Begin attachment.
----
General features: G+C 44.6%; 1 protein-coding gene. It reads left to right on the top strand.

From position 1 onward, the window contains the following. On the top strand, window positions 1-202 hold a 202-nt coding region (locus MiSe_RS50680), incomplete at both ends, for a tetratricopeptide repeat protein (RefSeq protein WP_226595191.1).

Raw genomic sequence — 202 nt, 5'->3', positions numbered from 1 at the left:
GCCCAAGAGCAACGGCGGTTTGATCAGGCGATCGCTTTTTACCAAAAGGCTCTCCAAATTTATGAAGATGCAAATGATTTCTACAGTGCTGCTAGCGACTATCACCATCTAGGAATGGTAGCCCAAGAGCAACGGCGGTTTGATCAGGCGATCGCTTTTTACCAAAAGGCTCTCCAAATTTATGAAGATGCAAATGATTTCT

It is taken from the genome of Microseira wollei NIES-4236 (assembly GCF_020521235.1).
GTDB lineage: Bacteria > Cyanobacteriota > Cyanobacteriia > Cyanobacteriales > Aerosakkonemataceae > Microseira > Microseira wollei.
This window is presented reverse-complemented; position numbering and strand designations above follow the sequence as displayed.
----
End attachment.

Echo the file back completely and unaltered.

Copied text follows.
General features: G+C 44.6%; 1 protein-coding gene. It reads left to right on the top strand.

From position 1 onward, the window contains the following. On the top strand, window positions 1-202 hold a 202-nt coding region (locus MiSe_RS50680), incomplete at both ends, for a tetratricopeptide repeat protein (RefSeq protein WP_226595191.1).

Raw genomic sequence — 202 nt, 5'->3', positions numbered from 1 at the left:
GCCCAAGAGCAACGGCGGTTTGATCAGGCGATCGCTTTTTACCAAAAGGCTCTCCAAATTTATGAAGATGCAAATGATTTCTACAGTGCTGCTAGCGACTATCACCATCTAGGAATGGTAGCCCAAGAGCAACGGCGGTTTGATCAGGCGATCGCTTTTTACCAAAAGGCTCTCCAAATTTATGAAGATGCAAATGATTTCT

It is taken from the genome of Microseira wollei NIES-4236 (assembly GCF_020521235.1).
GTDB lineage: Bacteria > Cyanobacteriota > Cyanobacteriia > Cyanobacteriales > Aerosakkonemataceae > Microseira > Microseira wollei.
This window is presented reverse-complemented; position numbering and strand designations above follow the sequence as displayed.